Stroke rehab exercise is our specialty, and these are our best arm and hand exercises for stroke recovery.
Before we get into the moves, we’ll first discuss what makes an exercise “the best.” Then we’ll provide our top 3 hand and arm exercises.
And finally we will discuss our rehab tool that can help improve hand function in just 2 weeks!
Let’s get to it.
What Makes an Exercise “The Best”
When you’re looking for the best exercises for stroke recovery, you’re probably looking for ones that improve movement the fastest.
Some patients equate ‘best exercises’ with ‘fastest improvement,’ but that’s not how you should think about it.
Any exercise you choose can become the best when you follow the stroke recovery formula, which is:
In order to regain movement in your body as fast as possible, you need to rewire your brain through neuroplasticity.
And the best way to engage neuroplasticity is by completing a high number of repetitions during your rehab exercise.
It doesn’t matter which exercises you do, per se. What matters most is that you’re doing them consistently with a high number of reps.
Do High Reps Correctly
As long as you’re doing each exercise correctly and consistently with a high number of reps, then you will be getting the BEST results possible!
And in this case, correctly means without compensation techniques, like hiking your shoulder.
So don’t stress about knowing the “perfect” hand and arm exercise sequence to do.
All you need to focus on is getting your reps in and doing them right.
With that said, let’s get into the exercises.
Best Arm Exercises for Stroke Patients
These 3 arm exercise progress from easy to hard.
See which ones you benefit from most, and then do more exercises from our exercise resource library at that difficulty level.
Exercise 1: Circle Movement
Place a water bottle on top of a table. Then, lace your fingers together and wrap both hands around a water bottle.
Then, make large circular movements with your arms. As you move around in this big circle, focus on really stretching your affected arm.
Perform 10 big, slow circles.
Exercise 2: Pushing Movement
Place a water bottle on the left side of the table within your range of motion. Then, hook your wrist on the outside of the bottle.
Then, use your arm to push the bottle across the table. If you can do this without moving your body, great! If you need to move your body to accomplish this task, then that’s okay. You’re still retraining your brain and working on regaining arm movement.
When you’re done, hook your wrist on the other side of the bottle and push it back across the table.
Repeat this back and forth pushing a total of 5 times.
Exercise 3: Open Arm Movement
Sit comfortable and hold a water bottle with your affected hand. If it’s too heavy, try the exercise with no weight and work up from there.
For the exercise, keep your elbows glued to your sides at all times.
With your arms bent at 90 degrees, open your arms up so that your forearms come out to your sides.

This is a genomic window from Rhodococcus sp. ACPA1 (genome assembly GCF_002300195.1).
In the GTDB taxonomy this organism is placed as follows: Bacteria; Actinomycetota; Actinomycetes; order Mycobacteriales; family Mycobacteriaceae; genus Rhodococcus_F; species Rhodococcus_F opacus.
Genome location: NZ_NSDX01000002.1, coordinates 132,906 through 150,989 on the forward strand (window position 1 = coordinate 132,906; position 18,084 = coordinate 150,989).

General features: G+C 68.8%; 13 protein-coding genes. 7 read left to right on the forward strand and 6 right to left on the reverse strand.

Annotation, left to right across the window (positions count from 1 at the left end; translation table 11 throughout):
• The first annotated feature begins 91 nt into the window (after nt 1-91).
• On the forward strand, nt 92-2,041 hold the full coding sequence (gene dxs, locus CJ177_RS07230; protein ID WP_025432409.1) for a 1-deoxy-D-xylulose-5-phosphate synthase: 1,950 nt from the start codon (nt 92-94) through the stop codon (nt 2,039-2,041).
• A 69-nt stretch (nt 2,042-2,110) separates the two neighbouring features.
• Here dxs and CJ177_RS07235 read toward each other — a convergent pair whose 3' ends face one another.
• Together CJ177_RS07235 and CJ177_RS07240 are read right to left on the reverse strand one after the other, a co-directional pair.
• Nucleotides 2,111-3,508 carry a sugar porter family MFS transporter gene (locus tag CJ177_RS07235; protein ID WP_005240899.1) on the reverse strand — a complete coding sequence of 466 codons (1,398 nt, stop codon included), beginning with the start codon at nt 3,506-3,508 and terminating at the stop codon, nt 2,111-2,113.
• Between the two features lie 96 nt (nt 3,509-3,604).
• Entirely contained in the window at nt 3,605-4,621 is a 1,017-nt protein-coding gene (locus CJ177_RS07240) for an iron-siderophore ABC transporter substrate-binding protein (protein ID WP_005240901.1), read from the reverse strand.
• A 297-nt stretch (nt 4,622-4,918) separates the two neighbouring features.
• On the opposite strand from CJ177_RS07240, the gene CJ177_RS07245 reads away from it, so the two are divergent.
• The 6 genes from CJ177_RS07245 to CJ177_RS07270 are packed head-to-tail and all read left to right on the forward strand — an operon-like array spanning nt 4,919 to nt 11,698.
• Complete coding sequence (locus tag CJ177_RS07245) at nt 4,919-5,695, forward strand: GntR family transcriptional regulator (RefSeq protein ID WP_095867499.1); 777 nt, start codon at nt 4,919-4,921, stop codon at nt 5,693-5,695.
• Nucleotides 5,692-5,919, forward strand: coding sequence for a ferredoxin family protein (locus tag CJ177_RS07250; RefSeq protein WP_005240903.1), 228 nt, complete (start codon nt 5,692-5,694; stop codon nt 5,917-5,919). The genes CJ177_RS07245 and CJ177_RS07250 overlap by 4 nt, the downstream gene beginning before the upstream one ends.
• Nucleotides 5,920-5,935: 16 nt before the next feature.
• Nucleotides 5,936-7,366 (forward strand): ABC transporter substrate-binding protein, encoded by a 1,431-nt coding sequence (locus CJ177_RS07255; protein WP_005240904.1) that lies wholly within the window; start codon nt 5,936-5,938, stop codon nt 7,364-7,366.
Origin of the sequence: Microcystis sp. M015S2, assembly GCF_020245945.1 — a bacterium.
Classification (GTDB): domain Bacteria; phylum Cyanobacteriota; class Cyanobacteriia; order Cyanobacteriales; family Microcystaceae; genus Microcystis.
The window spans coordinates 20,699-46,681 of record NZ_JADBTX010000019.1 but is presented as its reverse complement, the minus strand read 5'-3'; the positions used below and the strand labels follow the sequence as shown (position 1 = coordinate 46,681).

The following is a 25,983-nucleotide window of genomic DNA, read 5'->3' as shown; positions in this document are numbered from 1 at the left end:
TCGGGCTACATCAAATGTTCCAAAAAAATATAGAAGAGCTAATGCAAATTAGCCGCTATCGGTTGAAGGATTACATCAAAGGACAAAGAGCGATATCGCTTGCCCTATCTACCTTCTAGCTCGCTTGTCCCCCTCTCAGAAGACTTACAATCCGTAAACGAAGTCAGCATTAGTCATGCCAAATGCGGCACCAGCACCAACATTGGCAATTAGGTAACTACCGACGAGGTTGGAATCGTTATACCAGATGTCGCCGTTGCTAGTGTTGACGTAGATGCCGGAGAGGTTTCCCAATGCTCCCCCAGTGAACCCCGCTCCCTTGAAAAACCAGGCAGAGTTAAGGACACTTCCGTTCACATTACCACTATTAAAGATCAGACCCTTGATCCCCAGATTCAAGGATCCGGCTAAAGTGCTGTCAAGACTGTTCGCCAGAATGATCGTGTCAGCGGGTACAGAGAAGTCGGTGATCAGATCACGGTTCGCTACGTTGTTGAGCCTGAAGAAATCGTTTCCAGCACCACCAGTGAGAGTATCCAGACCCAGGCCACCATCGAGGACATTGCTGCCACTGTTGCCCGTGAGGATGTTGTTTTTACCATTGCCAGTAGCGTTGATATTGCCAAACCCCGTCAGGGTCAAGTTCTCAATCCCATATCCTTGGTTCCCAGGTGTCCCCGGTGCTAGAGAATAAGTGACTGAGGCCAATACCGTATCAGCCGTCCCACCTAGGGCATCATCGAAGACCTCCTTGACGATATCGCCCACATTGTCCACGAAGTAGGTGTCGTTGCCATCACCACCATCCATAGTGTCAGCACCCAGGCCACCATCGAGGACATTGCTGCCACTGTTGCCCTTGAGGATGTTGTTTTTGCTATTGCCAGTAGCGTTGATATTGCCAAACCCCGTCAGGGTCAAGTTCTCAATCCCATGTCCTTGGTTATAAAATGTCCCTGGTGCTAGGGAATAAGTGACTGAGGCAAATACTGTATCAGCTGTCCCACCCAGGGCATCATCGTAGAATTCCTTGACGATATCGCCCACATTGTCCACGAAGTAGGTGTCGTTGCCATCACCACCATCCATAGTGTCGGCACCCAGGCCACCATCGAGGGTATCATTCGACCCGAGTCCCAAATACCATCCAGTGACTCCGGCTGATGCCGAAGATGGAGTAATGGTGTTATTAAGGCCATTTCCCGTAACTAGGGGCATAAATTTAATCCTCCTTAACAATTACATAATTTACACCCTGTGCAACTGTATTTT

Really focus on squeezing your shoulder blades together when your arms are opened up the widest.
Then, move your arms back to center.
Repeat this movement 10 times.
Best Hand Exercises for Stroke Patients
All of these exercises are pretty challenging. So if you can’t do them, don’t be discouraged.
Try them “passively” by using your non-affected hand to assist your affected hand.
Passive exercise still helps engage neuroplasticity and rewire your brain!
Exercise 1: Rolling Movement
Place a water bottle in your hand with your forearm on a table. Don’t grip the bottle. Keep your hand and fingers relaxed.
Then, grip the bottle and curl your fingers in – kind of like a bicep curl, but for your hand and wrist!
Repeat a total of 5 times.
Exercise 2: Pen Spin
Place a pen on your table and then spin it using your affected thumb and fingers.
Try not to let your shoulders engage in this movement. You really want to isolate your thumb and fingers.
Try to aim for speed during this exercise if you can.
Spin the pen quickly for 15 seconds.
Exercise 3: Coin Drop
Start by placing 8 quarters in the palm of your affected hand.
Then, use your thumb to slide one quarter into your index finger and thumb, so that you’re pinching the quarter.
Then, place the quarter down onto the table while keeping the other quarters in your hand.
Repeat and place each quarter down on the table one by one.
This last exercise is very difficult, so give yourself a nice break at the end.
Improve Hand Function Faster
Tabletop exercises are a great way to improve hand function, but….
If you’re looking for something that’s clinically proven to work better than tabletop exercises, then take a look at MusicGlove.
It’s a our award-winning hand therapy tool that motivates you to complete a high number of reps through a therapeutic, musical game.
And when we say high reps, we’re talking hundreds of reps per session.
Which, as you know, is the formula for hand therapy success.